A longitudinally extending, upright channel 46 is formed through the midsole and outsole. The channel penetrates rearwardly through the peripheral rim 47 of the heel portion which is thereby divided into a pair of laterally adjacent compression elements 48 and 50. Channel 46 extends forwardly to a point 48 near the instep region 50 of the sole, as illustrated in FIG. 4. The upper edge of the channel extends to a point closely adjacent the lower portion of upper 28. This leaves only a thin connecting portion 52 which is sufficiently weak to allow substantially independent movement between the two compression elements. The interior sidewalls 54, 56 of the compression elements are spaced apart by a distance 58 (FIG. 4) which is sufficiently wide to isolate the compression elements from the motion of their interior sidewalls during heel strike of the sole onto a surface. This permits independent movement or reaction of the compression elements relative to each other. The width 58 is in the range of 1 mm to 10 mm, and preferably 3 mm. The channel 46 extends longitudinally only through the heel portion of the shoe to allow for independent absorption of forces upon the compression elements as the shoe begins to pronate, i.e. rotate toward the medial side, from the supinated position following initial heel contact as shown in FIG. 5.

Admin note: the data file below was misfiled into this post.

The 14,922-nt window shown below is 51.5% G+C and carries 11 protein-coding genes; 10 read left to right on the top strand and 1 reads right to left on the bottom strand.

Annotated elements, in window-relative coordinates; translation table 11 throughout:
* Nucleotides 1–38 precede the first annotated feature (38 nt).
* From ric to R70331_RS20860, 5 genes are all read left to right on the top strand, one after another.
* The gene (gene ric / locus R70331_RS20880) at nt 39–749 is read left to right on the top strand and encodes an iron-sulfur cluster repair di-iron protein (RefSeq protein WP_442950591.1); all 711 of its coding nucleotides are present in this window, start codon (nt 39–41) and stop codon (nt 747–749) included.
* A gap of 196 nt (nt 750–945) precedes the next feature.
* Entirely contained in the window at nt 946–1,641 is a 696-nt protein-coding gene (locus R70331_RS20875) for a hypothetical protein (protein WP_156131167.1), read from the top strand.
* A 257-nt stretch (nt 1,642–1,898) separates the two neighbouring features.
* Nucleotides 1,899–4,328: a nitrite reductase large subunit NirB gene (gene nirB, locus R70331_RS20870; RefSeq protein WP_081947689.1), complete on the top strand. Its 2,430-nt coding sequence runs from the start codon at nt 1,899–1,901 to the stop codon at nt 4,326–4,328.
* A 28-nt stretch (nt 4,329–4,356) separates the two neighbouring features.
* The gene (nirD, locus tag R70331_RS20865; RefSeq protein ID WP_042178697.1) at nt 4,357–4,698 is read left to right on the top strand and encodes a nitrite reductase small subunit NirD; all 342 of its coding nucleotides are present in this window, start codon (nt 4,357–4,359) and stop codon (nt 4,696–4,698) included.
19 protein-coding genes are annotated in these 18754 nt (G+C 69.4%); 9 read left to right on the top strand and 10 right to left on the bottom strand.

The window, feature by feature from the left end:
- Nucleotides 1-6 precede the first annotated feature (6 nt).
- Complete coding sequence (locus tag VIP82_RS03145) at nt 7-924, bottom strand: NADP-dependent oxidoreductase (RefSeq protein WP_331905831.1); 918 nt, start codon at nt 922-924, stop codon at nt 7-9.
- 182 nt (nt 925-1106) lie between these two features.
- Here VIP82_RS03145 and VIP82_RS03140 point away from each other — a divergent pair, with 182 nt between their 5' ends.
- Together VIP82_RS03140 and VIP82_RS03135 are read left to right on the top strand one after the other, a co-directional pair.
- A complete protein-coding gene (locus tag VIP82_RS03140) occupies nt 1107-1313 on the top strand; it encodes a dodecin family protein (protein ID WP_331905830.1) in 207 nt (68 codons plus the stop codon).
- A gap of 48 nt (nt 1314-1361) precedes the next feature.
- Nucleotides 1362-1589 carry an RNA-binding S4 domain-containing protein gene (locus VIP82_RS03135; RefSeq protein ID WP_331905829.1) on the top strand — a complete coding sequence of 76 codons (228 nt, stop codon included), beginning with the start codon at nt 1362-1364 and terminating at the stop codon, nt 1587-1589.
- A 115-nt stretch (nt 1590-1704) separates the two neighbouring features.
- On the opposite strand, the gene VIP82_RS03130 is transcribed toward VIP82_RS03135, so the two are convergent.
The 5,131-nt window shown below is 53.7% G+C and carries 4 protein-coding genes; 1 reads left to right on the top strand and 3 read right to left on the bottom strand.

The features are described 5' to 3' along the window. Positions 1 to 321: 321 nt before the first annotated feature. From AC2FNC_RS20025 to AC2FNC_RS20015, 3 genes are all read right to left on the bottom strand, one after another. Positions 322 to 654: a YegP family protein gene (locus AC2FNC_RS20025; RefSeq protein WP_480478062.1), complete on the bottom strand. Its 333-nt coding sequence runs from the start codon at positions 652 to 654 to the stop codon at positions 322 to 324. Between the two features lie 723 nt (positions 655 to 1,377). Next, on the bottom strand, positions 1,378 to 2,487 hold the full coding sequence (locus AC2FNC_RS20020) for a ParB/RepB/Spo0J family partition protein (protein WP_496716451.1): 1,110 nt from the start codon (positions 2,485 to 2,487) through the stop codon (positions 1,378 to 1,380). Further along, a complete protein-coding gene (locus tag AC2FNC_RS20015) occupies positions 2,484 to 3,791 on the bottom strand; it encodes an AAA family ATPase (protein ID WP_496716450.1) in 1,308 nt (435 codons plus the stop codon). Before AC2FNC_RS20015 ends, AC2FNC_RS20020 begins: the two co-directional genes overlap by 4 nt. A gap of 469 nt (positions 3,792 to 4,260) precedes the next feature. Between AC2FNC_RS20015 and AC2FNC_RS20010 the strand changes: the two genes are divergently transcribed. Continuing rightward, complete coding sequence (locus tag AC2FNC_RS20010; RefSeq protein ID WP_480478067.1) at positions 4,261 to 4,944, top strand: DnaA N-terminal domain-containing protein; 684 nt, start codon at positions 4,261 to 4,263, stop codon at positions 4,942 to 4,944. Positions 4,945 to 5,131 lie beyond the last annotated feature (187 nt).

It is an important feature of the present invention that the longitudinal channel 46 and compression elements 48 and 50 are in combination with the rigid heel counter 42 in the shoe's upper. Athletic shoes in the prior that are formed with sipes or slots in the soles, such as described in PCT patent publication no. WO 91/05491 dated May 2, 1991 to Ellis, do not include either rigid heel counters or rigid motion control devices. In the type of shoe exemplified by the Ellis patent a rigid heel counter or motion control device would significantly reduce flexibility in the frontal plane, which is an important aspect to shoes of that type. In the present invention the combination of the longitudinal channel, independent compression elements and rigid heel counter results in natural heel strike followed by control of the foot throughout the pronation and forefoot phases of motion.